If you doubt this, think about the last time you were with someone who used drastically different postures and gestures than you. At first, you would have been uncomfortable—trying to recognize what those postures and gestures meant. In effect, you were trying to translate that person’s body language into something to which you could relate. Once the understanding was there, you probably felt more comfortable. It wasn’t a matter of whether or not the other person was likable. It was more along the lines of whether or not you understood him. [Read more…]

The Myth of the Natural Salesperson

It’s sad, but true, that many people think they can’t do well in sales because of The Myth of the Natural Salesperson. This common fallacy is a destructive idea that I’d like to eliminate from your mind right now.

Having trained more than five million salespeople on five continents, I’ve met a lot of strong individuals who are on the fast track. I’ve met with large numbers who haven’t put their foot on the lowest rung of their potential yet. And sadly, many of these people never will climb very high on their potential’s ladder because they are firm believers in the myth of the natural-born sales wonder.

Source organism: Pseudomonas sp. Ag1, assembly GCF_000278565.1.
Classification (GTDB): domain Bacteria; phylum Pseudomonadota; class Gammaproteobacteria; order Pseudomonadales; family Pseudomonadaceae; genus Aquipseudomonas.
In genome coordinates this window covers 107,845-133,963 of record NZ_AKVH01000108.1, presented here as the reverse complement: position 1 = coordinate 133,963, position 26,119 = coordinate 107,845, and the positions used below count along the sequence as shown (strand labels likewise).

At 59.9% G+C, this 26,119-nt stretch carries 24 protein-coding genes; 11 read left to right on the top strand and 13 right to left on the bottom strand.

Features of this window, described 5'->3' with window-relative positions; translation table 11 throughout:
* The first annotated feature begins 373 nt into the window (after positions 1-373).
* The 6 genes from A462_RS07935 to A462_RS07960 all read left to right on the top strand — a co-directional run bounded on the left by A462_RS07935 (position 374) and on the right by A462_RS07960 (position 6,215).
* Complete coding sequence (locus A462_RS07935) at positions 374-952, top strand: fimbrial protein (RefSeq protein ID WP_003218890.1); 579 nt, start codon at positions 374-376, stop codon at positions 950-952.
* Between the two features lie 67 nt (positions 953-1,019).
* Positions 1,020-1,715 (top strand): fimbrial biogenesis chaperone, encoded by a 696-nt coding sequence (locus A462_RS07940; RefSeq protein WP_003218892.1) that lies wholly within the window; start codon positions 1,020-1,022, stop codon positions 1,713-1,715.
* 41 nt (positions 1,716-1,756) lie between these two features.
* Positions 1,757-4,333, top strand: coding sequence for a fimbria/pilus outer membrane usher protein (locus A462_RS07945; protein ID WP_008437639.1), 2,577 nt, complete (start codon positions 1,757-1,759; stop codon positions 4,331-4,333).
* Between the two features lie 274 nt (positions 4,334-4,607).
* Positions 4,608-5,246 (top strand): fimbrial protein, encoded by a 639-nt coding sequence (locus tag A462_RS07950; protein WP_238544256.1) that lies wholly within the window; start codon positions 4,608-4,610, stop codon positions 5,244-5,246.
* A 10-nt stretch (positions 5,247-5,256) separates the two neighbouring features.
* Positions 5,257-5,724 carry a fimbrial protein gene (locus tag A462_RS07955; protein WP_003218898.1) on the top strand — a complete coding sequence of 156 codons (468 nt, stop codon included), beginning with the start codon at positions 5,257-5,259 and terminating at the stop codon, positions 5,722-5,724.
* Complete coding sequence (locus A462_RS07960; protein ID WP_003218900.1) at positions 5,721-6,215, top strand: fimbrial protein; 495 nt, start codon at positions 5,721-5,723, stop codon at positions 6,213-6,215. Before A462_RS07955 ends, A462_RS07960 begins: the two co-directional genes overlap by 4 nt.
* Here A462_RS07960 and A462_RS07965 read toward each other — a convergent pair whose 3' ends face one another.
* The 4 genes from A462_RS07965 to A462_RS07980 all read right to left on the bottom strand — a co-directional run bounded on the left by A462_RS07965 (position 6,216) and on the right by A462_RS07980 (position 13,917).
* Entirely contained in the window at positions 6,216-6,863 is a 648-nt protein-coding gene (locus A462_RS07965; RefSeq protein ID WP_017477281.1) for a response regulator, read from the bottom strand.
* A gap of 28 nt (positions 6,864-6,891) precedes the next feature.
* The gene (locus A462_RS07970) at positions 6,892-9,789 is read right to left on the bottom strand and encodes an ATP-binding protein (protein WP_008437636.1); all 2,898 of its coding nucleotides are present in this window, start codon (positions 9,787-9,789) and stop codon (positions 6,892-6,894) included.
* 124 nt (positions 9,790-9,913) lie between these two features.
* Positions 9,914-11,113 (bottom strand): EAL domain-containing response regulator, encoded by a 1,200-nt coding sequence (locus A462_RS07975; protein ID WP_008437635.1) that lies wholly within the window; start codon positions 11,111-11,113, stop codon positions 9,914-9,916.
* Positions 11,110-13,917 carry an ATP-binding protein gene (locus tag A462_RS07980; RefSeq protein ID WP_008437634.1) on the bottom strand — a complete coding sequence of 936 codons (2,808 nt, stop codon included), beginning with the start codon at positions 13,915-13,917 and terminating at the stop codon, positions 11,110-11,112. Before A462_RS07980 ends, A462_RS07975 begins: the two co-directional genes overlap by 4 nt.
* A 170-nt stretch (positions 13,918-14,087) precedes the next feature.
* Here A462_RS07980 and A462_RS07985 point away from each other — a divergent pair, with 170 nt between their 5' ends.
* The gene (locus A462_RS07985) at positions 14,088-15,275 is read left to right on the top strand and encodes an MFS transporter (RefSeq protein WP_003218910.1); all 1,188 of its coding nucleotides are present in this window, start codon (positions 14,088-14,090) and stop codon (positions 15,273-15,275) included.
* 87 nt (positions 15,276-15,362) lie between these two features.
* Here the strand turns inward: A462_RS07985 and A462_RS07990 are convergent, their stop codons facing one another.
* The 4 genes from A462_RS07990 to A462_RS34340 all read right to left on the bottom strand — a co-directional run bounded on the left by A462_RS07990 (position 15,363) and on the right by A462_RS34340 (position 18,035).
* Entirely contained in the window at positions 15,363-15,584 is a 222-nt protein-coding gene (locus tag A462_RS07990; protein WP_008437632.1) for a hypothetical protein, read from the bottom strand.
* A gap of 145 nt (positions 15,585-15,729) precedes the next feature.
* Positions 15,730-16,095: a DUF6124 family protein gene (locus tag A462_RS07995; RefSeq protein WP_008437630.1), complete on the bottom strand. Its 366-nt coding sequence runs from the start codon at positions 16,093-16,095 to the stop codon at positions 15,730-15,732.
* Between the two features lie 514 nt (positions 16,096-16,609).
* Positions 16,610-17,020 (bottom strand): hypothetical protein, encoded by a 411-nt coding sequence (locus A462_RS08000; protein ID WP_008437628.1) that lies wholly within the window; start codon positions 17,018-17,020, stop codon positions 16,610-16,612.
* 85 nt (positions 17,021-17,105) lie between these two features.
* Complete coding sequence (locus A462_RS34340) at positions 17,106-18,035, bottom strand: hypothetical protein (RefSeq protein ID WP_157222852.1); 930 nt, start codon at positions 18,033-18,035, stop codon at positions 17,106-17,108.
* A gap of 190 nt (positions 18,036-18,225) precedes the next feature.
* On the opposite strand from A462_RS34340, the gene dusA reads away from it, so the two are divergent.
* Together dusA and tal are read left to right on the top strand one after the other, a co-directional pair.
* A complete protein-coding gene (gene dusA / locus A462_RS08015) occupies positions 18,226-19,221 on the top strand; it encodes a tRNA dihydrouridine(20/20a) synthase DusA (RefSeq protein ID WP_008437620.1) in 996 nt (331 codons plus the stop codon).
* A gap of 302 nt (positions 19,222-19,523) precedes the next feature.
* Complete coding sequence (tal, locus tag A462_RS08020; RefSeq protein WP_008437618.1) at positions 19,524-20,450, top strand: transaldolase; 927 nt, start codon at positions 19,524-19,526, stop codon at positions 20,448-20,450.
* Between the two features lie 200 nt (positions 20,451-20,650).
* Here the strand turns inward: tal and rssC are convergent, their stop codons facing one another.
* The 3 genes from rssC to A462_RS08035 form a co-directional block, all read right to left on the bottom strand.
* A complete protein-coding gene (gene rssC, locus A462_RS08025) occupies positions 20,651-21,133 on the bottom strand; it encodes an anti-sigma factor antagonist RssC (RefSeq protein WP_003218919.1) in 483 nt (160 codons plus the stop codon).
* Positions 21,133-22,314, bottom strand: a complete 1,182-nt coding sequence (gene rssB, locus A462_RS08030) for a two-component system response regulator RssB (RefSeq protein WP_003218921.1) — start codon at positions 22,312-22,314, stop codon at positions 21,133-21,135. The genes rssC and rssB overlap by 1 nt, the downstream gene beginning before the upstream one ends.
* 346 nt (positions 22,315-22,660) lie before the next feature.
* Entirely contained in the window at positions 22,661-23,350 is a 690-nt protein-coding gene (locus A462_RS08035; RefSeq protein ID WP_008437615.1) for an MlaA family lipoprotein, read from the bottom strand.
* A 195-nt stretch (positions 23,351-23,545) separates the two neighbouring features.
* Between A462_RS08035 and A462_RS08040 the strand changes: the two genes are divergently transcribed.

The myth cuts two ways.

  1. A few believe they’re naturals. That’s great for confidence, but it’s often the source of raging overconfidence. When this overconfidence persuades people that they don’t have to bother learning to be competent like ordinary mortals, they trap themselves far below their potential.
  2. Many more people believe they’re not naturals, think it’s hopeless to work at becoming competent–and trap themselves far below their potential. “I’m just not a salesperson by nature. Wasn’t born with the golden touch like Joe Whizzbeau over there. If I’d been born with his wit, charisma, and bear-hug personality, I could tear ‘em up, too. But I wasn’t, so I’m never going to make it big in sales.”

Don’t be too quick to say you’re free of this myth. I hear it far too often from my seminar audiences to take it lightly. In fact, I’m convinced that most salespeople who operate far below their potential suffer from it.